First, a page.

In her memoir, Anne Ierardi chooses to paint in contrasting colors, literally and figuratively. “If you’re just Catholic, and you never walk into a Protestant church and have a conversation, you end up parochial,” she says. “If you don’t have experience with anyone from a different race or sexual orientation, you can never ask questions. There was a pull in me — a sense that there’s always something more out there.”
Ierardi is a painter, a writer, and an ordained minister. Her book, Coming Alive, “is a cumulation and a transition,” she says, that traces the way she found the pieces of her identity from the time she left California Lutheran College, to her wedding day, to the loss of her brother Johnny to AIDS.
Ierardi reflects on the decisions she made, like leaving school to return to Boston to attend Emmanuel College for a year, and the choice between leaving or staying in the male-dominated religious sector. With each step, she confronts shifts in her faith and ministry.
Sprinkled in are stories about her Italian-American Catholic family and traditions, her AmeriCorps romance in Kansas, discrimination and gay liberation, astrology readings, and the inspiration she found in hidden places on Cape Cod.
These stepping stones come together in a mosaic of her life. “I realized that in the span of one year, I went to gay pride and then ended up at a church with a gay pastor,” she says. “Then there’s the losses, the things you don’t expect. Judy and I got married in a full church in Orleans, and six months later my brother died. So, there were some years when joy and sorrow were all mixed in together.”
It took her 17 years to put the stories in her memoir together. “I took many breaks,” Ierardi says. “That’s part of it coming to fruition. You can’t be a renaissance woman and have one thing. You have many different callings and responsibilities.”
Ierardi lives in Yarmouth Port. Her paintings have been shown at Castle Hill in Truro, the Provincetown Art Association, and the Cape Cod Museum of Art in Dennis. She cofounded the Healthsigns Center, a sanctuary for spiritual guidance, contemplative worship, and creative gatherings. For five years, she interviewed musicians and wrote a column for the Barnstable Patriot. She credits the wisdom passed down from other members of the local branch of the International Women Writers Guild with helping her to finish her book.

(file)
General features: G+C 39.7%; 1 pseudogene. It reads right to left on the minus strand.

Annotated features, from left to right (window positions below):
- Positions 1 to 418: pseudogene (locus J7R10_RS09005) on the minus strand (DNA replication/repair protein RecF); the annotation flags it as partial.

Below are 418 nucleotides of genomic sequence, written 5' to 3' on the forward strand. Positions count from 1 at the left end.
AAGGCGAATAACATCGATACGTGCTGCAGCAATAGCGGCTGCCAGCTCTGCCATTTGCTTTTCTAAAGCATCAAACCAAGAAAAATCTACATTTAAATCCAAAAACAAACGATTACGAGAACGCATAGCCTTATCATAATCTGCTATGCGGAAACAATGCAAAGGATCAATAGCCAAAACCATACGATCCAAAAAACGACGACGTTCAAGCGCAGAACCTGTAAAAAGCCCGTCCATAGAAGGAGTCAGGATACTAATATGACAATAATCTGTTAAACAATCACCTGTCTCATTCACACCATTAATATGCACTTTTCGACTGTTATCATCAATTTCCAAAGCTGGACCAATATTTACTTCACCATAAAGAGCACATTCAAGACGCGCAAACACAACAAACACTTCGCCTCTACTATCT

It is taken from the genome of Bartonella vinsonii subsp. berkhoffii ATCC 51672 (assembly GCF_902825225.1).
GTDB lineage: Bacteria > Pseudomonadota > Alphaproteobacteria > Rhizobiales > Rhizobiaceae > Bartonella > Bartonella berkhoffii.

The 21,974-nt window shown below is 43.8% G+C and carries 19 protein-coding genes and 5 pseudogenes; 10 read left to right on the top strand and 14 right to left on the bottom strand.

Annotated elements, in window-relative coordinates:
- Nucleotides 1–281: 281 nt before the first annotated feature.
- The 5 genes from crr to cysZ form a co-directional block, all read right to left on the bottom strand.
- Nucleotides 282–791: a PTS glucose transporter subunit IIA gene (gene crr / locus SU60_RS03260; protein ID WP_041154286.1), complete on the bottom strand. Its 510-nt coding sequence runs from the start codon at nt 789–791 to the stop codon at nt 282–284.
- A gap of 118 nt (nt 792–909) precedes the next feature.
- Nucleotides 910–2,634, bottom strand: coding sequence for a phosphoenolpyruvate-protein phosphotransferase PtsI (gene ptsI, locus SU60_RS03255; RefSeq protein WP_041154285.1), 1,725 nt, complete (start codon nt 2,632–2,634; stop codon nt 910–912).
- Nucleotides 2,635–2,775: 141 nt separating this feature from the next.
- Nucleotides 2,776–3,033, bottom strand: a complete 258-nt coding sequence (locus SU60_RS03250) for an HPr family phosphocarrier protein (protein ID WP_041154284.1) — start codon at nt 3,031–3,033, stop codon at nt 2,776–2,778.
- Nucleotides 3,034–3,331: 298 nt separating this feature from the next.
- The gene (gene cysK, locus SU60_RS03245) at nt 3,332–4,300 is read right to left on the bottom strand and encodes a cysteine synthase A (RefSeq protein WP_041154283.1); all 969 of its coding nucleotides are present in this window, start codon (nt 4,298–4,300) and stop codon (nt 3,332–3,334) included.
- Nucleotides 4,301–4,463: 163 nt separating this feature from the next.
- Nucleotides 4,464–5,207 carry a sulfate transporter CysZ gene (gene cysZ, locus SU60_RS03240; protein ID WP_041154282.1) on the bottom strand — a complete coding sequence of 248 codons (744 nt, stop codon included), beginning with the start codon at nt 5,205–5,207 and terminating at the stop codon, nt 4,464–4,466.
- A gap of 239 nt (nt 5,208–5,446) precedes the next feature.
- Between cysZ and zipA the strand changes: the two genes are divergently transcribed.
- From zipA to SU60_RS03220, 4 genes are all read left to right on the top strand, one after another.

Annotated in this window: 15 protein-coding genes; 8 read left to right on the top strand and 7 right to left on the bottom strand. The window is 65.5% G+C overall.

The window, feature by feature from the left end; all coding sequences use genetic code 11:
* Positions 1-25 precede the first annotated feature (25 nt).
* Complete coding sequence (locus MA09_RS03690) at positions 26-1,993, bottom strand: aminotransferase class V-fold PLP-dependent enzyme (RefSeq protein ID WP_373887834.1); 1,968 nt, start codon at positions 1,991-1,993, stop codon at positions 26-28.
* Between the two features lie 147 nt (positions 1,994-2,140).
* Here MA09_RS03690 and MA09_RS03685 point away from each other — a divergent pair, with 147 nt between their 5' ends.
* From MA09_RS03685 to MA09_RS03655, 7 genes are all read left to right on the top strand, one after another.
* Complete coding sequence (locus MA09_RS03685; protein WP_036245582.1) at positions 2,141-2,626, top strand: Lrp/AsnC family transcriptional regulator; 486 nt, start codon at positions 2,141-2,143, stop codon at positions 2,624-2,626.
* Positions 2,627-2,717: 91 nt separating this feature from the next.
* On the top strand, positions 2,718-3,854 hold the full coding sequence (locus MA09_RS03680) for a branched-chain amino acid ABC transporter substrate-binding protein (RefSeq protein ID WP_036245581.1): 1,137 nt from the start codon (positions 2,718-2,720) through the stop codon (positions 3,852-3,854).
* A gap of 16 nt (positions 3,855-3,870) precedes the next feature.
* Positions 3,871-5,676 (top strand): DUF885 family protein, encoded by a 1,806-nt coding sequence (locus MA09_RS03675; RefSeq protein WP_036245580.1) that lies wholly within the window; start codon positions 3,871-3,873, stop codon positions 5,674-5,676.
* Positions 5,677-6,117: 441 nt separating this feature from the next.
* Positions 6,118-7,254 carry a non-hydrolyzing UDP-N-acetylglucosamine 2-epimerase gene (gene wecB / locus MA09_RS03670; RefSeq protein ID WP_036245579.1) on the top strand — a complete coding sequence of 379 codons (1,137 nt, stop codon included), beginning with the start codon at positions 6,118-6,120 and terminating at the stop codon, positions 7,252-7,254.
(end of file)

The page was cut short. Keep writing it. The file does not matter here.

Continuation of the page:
“Like Alice in Wonderland, I still fall into holes,” she writes. “These holes, these gaps are not like the story of the person who keeps falling into the same hole over and over. Instead, I fall into spaces of wonder and amazement. What if?”
In her memoir, Ierardi captures the people in her life with compassion, which she says comes more naturally to her because of her experience as a therapist.
“I was a therapist for 30-some years, and it was a change from being able to not just listen but express my own self through writing,” she says. The chapters about loved ones, like her late dog, Duchy, poured onto the page. “He was my co-therapist,” she says. “He was very soulful and had a sense of what people needed.”
The memoir is punctuated with photographs, original art, and quotations from the Bible and various writers.
“When I was a freshman in college, I had a huge poster in my dorm room with abstract forms in bright colors,” she says. “In each block, there was a quote by someone — either somebody famous or something my roommates said. In my journals, I write down things people say, poems and ideas about what life is about and how we get the most from it. Who is God? What does it mean to be Catholic, Protestant, Buddhist, or Jewish? The big questions moved me.”
As one’s life is transforming, Ierardi says, it’s important to have dreams and not to play it safe. “It may take many years for certain things to manifest,” she says. In choosing to change one’s path, there will be losses, but it’s those same experiences that will bring you joy, confidence, and vision, she says.
Ierardi will be heading to Washington on June 24 as a nominee for the Next Generation Indie Award, LGBTQ category.
“You embrace the questions, and you live into them through these experiences and the people that appear in your life,” she says. “You start with a blank canvas or an idea, and you don’t know where it’s going to take you. It’s called coming alive.”
The event: A talk on the process of writing a memoir by the Rev. Anne Ierardi
The time: Thursday, June 16, 6 p.m.
The place: The Marc Jacobs Reading Room, Provincetown Public Library, 356 Commercial St.
The cost: Free